Crude oil production in Texas doubled over the past three years to hit 3 million barrels a day in April for the first time since the late 1970s, nearly the amount that Iraq produces and 36 percent of total U.S. oil production, according to recent data from the U.S. Energy Information Administration.
Iraq, the second-largest producer in the Organization of Petroleum Exporting Countries, produced a little over 3 million barrels a day in April, according to OPEC’s May 2014 oil market report.
Elsewhere in the U.S., North Dakota’s oil production topped 1 million barrels a day in the same month for the first time in history, nearly tripling its production over three years, EIA said in its monthly petroleum supply report. The two oil-producing states accounted for nearly half of the country’s total crude production in April, 8.4 million barrels a day.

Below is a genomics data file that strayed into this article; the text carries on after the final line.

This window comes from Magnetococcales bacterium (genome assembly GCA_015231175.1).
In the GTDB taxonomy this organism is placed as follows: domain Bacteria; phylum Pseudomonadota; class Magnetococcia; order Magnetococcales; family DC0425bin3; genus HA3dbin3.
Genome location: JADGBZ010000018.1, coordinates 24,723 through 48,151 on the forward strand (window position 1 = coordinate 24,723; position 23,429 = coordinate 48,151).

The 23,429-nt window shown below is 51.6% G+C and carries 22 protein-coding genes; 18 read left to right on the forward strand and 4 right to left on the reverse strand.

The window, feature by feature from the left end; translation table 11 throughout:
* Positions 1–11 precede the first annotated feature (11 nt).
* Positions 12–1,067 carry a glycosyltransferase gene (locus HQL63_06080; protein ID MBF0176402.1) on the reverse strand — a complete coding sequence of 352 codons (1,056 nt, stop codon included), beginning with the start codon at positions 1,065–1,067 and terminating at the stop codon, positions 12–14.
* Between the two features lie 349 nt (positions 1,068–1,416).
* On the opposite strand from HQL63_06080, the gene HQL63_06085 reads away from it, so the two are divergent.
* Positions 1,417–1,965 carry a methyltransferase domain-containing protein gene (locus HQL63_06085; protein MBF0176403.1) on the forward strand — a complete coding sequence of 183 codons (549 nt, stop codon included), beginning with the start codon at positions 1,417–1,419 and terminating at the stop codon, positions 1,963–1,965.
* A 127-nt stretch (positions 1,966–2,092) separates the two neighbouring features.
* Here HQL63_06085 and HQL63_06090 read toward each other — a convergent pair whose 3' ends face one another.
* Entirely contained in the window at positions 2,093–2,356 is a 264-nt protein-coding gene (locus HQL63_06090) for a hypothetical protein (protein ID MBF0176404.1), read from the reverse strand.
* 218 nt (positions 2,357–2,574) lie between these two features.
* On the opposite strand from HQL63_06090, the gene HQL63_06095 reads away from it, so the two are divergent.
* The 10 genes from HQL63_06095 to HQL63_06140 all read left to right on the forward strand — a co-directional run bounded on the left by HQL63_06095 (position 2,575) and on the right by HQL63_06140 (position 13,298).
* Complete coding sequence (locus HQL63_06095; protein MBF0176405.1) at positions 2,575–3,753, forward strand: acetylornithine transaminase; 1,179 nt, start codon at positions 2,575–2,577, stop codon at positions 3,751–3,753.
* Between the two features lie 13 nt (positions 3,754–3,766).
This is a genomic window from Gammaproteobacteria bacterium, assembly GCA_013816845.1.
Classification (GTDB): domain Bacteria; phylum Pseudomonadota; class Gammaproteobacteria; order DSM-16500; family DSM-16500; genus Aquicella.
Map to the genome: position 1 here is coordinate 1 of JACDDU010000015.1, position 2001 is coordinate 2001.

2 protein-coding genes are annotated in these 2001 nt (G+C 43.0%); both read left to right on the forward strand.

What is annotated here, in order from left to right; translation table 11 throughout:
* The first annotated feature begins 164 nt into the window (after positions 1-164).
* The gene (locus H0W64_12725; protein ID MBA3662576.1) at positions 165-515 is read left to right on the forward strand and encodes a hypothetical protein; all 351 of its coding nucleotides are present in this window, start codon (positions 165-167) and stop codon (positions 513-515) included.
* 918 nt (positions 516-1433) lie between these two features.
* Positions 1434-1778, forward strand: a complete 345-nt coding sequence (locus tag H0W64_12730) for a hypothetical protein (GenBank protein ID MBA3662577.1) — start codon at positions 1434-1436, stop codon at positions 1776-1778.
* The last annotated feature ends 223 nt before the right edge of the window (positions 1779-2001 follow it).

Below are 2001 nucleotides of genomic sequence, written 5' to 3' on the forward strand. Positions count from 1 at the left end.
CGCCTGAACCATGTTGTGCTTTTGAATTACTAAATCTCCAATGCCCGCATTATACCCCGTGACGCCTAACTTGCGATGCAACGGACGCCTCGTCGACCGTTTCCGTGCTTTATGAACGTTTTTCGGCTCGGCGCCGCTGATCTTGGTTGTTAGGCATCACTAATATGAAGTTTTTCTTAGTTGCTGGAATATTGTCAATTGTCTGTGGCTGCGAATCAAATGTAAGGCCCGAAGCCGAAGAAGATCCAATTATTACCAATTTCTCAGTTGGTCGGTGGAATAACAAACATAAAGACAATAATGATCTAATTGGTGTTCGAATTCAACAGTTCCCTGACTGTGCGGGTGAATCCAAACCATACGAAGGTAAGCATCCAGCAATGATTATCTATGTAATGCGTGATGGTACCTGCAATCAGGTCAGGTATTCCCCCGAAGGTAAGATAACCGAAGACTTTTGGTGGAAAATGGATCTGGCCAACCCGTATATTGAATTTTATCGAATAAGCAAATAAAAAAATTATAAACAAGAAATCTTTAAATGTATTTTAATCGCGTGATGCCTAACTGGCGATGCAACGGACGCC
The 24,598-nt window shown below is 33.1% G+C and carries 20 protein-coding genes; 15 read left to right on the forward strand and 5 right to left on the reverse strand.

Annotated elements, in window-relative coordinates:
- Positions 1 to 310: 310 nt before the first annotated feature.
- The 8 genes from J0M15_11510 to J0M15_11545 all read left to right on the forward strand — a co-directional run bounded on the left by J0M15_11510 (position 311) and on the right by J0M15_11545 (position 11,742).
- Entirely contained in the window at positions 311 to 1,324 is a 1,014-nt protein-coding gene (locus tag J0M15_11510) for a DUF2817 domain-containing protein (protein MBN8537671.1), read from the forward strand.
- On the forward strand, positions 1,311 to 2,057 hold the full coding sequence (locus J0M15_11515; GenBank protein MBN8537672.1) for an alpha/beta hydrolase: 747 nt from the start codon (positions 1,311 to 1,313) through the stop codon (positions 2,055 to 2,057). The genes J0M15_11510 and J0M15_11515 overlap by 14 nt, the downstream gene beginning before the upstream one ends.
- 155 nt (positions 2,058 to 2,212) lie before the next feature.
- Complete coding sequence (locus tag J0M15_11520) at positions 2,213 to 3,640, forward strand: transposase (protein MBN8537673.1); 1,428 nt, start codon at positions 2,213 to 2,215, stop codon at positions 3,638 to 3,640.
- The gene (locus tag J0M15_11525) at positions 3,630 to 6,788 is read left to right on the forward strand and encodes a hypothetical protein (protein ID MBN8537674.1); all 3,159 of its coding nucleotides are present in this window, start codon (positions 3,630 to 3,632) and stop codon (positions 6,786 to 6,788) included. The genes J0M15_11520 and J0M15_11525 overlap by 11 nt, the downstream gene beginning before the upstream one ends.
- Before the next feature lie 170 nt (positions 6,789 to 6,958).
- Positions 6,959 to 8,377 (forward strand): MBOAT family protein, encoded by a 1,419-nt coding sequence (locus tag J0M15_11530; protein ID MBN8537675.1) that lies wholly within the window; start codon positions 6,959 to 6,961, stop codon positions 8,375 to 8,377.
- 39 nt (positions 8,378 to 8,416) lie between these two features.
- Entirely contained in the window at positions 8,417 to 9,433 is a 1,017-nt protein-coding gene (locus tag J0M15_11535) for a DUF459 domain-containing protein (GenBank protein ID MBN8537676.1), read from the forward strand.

While the rest of the country’s oil production grew at only 2 percent annually over the last three years, production volumes in Texas grew an average 28 percent and in North Dakota, 37 percent. The third-largest source of oil in the U.S. is the Gulf of Mexico, but production there declined from 27 percent to 17 percent of the country’s total over the same period.
The gains in Texas came from unconventional tight oil and shale plays in the Eagle Ford, Western Gulf Basin and Permian Basin, regions where the controversial drilling method hydraulic fracturing, or fracking, has developed quickly.
North Dakota’s production growth comes from its Bakken shale, also a tight oil reservoir, which has caused a boom in crude-by-rail transport that has led to several deadly accidents.